Sunday, June 22, 2014




Does this photo reflect how you feel about work?  Do you awake thinking of ways to get out of heading into the job?  Do you feel a sense of dissatisfaction in how you earn a living?

A recent report in the New York Times Sunday Review section by Tony Schwartz and Christine Porath offered insight on why so many individuals may be experiencing job dissatisfaction.

Schwartz’s and Porath’s article list personal and structural barriers that create a sense of powerlessness in improving your work life.  They list things like a lack of appreciation from colleagues and management, constant distractions in the workplace, feeling overwhelmed by the workload, imbalance in the distribution of assigned tasks, feeling a sense of guilt over long work hours,  feeling guilty when you need time away from the office, and employees reported feeling like they don’t spend enough quality time with family.

Individuals who have gained success in finding balance between their work life and their personal lives achieve greater job satisfaction.  Here are a few things you may want to incorporate into your daily life that may lead to decreased stress and/or anxiety associated with occupational satisfaction:

Be clear about what your job offers you.

Be honest about what your job requires from you. 

Be certain to make changes where you can regarding structuring your day.  Remember you deserve to have improved functioning and balance in your life.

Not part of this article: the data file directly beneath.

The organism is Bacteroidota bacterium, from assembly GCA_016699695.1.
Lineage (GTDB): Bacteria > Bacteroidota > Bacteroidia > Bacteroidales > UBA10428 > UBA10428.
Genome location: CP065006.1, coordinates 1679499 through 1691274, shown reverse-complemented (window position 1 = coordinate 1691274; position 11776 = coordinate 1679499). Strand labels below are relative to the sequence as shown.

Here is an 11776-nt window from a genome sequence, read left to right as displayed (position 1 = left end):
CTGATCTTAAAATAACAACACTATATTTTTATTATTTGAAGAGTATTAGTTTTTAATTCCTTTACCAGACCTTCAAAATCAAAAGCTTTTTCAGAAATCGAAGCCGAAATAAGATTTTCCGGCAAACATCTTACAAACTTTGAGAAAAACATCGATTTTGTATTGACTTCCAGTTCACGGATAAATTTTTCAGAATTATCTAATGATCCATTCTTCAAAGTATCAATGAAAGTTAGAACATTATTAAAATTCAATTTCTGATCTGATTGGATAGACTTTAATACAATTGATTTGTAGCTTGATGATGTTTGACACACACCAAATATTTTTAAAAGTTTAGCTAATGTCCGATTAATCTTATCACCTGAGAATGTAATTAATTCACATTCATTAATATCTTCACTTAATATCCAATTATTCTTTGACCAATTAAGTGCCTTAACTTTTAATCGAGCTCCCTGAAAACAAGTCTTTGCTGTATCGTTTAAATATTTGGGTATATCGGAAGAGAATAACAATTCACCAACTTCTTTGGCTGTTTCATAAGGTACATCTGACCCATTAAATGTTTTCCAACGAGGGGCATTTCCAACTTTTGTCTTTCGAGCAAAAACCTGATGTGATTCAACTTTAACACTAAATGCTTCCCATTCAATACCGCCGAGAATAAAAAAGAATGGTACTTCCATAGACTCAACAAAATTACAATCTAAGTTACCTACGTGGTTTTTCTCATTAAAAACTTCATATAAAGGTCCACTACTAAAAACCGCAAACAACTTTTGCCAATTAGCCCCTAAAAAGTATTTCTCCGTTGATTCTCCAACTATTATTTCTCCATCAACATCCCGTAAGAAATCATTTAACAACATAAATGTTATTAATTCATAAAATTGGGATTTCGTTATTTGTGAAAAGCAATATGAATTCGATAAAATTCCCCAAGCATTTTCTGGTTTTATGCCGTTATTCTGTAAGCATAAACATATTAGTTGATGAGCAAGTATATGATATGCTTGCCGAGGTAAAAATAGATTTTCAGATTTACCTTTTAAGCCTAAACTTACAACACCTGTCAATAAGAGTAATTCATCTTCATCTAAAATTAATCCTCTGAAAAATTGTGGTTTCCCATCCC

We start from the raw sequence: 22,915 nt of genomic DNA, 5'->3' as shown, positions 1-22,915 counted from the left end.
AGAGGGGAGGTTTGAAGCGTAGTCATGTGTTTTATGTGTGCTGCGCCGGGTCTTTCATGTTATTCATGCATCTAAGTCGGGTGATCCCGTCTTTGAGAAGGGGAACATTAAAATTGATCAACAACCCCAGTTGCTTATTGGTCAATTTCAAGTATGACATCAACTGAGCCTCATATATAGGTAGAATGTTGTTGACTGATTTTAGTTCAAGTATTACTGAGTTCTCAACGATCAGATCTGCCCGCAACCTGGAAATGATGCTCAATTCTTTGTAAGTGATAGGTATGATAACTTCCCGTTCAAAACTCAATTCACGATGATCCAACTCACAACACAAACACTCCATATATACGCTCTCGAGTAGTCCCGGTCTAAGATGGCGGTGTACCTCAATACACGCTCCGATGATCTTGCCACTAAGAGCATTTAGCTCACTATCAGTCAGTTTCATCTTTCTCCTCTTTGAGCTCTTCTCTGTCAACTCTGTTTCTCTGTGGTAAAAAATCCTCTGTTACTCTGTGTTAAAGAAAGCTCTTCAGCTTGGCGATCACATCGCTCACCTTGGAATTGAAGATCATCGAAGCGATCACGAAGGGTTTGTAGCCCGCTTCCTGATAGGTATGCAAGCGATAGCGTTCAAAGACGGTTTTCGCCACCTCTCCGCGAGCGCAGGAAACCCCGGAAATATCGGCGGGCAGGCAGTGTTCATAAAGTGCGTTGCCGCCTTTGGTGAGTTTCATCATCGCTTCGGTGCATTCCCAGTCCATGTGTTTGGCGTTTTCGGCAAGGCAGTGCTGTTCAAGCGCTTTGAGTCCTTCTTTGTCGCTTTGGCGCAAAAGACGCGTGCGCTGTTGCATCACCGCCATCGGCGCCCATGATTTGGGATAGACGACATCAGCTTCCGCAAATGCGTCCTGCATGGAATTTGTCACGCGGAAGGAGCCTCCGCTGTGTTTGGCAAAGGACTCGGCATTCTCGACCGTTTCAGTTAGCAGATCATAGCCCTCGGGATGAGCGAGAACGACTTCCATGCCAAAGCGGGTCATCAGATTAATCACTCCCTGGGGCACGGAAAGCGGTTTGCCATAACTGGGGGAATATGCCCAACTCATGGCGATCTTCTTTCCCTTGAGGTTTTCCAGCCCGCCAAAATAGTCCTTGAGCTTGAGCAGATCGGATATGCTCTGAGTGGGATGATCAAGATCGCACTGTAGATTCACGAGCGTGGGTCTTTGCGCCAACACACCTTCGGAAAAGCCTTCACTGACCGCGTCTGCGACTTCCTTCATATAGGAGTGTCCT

Ask for what you need from your employer to improve communication and reduce stress.

Ask for what you need from your colleagues to reduce anxiety associated with work responsibilities.

Ask for what you need from your family and friends to help reduce feelings of guilt and stress.

Always look for ways to choose what brings balance to your life and satisfaction.


Posted by Lauren F. White-Johnson, LCPC

New York Times article link

Sunday, June 15, 2014

Communicating with Your Children and Teens

The American Psychological Association has published some very good articles about addressing emotional health concerns with children and adolescents. I will post them here as they contain useful tips.  The first in the series addresses communication tips when talking to children and teens.

As parents and teachers, you are the first line of support for kids and teens. It’s important for you to have an open line of communication with them and build a sense of trust. When your kids and teens are having difficulties, you want them to feel comfortable turning to you for help. 
Just as important, is the ability to identify when your kids are struggling emotionally. Kids and teens tend to internalize their feelings. If something is troubling them, they may not speak up and ask for support. Sometimes, they don’t realize that help is available. So, it’s essential for parents and teachers to be able to detect when something is wrong and how to approach your kids and teens.